Well, after consulting with a number of people, I decided not to play the WCOOP main event. I think that it would’ve probably been slightly +$EV to play the tournament, even with all the scheduling conflicts, but I don’t need to take every small +$EV opportunity that comes along. If I did, I would play poker for as many hours as possible, every single day. I basically became a poker player exactly so I wouldn’t have to work all the time. Therefore, I decided that rather than lose a ton of sleep, and be unfocused for Day Two of both tournaments, I would get a day’s rest, and a good night’s sleep, and be very focused for one tournament. As of this writing, it’s 1 a.m. and there are still 685 people left in WCOOP, so I’m liking my decision even more. Had I played, there would’ve been a very real chance of making Day Two, not cashing for very much, and getting blinded out of Borgata in the process. And who knows, I might not have enjoyed the J-E-T-S victory today as much if I’d had to play poker immediately afterwards.
Stoxpoker coach Garrett Beckman is currently in 14th place in WCOOP as I type this. I wish him the best of luck for the rest of tonight and tomorrow.
I, meanwhile, am going to get some sleep for Borgata.
Those of you who have been following my tweets know that I’ve made it to Day Two of the Borgata Poker Open WPT event with above-average chips. Day One was broken up into two days, and I chose to play Saturday so that I would have the option of playing the WCOOP main event on Sunday. Now that I’ve got through Day One of Borgata it’s decision time.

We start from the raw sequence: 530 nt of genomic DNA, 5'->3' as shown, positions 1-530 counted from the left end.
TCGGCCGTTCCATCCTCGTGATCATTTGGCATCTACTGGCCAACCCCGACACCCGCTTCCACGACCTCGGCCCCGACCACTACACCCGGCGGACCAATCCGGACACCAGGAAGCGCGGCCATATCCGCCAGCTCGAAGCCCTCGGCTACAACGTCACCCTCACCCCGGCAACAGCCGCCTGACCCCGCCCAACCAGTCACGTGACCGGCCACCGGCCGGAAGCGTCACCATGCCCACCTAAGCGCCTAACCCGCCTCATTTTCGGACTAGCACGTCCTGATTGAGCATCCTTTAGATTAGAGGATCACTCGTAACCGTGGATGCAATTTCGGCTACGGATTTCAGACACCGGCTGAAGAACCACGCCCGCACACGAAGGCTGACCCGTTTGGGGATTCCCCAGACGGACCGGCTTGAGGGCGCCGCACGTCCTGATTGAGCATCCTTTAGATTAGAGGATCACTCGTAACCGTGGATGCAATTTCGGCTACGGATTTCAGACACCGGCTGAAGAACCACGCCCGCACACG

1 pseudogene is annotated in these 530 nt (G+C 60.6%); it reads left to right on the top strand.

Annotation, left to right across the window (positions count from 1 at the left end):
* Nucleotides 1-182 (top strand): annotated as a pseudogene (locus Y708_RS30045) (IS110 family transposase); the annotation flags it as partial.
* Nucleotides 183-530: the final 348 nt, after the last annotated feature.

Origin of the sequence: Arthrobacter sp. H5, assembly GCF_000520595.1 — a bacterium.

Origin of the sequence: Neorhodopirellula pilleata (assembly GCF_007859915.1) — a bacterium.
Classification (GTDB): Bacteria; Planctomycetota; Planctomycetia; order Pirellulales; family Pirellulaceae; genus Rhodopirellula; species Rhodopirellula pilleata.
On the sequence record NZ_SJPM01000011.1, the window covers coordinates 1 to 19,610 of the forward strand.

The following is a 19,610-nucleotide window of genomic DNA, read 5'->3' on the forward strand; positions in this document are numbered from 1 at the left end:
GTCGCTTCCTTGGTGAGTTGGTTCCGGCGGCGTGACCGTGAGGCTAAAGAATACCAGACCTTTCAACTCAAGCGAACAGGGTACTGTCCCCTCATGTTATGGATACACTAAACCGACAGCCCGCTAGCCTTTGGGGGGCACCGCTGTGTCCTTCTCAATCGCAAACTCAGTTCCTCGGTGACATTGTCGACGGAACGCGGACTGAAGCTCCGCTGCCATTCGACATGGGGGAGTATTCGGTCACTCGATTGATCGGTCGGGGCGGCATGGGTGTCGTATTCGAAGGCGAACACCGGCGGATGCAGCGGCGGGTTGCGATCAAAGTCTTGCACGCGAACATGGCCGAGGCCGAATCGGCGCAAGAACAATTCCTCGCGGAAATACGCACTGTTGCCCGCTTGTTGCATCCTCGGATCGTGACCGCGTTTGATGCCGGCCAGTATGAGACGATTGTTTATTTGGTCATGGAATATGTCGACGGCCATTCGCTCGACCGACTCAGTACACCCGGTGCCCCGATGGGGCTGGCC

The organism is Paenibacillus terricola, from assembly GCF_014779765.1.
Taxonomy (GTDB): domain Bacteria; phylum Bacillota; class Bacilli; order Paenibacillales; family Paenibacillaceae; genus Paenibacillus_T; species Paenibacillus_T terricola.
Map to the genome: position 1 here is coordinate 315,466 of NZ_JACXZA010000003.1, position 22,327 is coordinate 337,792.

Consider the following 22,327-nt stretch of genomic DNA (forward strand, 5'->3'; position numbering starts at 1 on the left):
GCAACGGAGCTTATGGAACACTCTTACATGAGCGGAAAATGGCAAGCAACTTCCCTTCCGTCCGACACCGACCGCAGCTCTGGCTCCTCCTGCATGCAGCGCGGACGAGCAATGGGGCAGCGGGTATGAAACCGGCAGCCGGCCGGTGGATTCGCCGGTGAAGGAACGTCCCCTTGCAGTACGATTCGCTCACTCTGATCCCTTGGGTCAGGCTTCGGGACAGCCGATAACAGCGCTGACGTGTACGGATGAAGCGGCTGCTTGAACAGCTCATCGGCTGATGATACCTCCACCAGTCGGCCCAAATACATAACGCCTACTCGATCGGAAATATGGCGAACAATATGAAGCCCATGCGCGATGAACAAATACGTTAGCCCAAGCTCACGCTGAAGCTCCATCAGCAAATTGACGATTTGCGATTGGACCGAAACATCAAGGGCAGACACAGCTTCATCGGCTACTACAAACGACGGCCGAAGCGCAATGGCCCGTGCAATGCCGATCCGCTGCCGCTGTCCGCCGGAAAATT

You see, WCOOP main event is a two-day event. If I do well enough in WCOOP to get to Day Two, it would start at 5 p.m. eastern on Monday. Borgata Day Two starts at 11 a.m. on Monday, and it’s a five-day event all together. WCOOP ends late Monday night.
So should I play? Here are some relevant facts.
- I project about 250 players/10 percent of the field will be left at the end of Day One of WCOOP. Remaining players will have locked in about one buy-in ($5k) of profit.
- About half the field survived Borgata Day 1a.
- At the time that WCOOP Day Two starts, we’ll be at Level 13 of Borgata, and about 25% of the field will remain. There is about a 65% chance I will still be in the tournament at this time.
- In the worst-case scenario for the Borgata event, I would miss levels 13-16, which would cost about 77k in tournament chips (EV = $8;470; it was a $3300+200 event, and we started with 30k in chips). Of course, in that “worst-case scenario,” I probably do very well in WCOOP.
- Day One of WCOOP will finish around 5 a.m. Day Two of Borgata starts at 11 a.m., so not much time to sleep.
- WCOOP main event has a guaranteed prize pool of $10 million, Borgata’s guarantee is $2 million. They got about 300 people for Day 1a, and are expecting significantly more for Day 1b.
- The televised nature of the Borgata event adds some to the equity.
- The WCOOP field will be significantly tougher than the Borgata field.
- I thought I played well with a deep stack today, and I’m a pretty good deep stack player in general, but playing with a deep stack is definitely not my greatest strength as a tournament player. Both events are extremely deep stacked.
After writing all this out, I know which way I’m leaning, but I want to hear from you, the masses. Please post advice in the comments, although please try to refrain from saying, “yeah, play!” and nothing else. Even one reason is enough.
Good luck to everyone playing the big one online later today.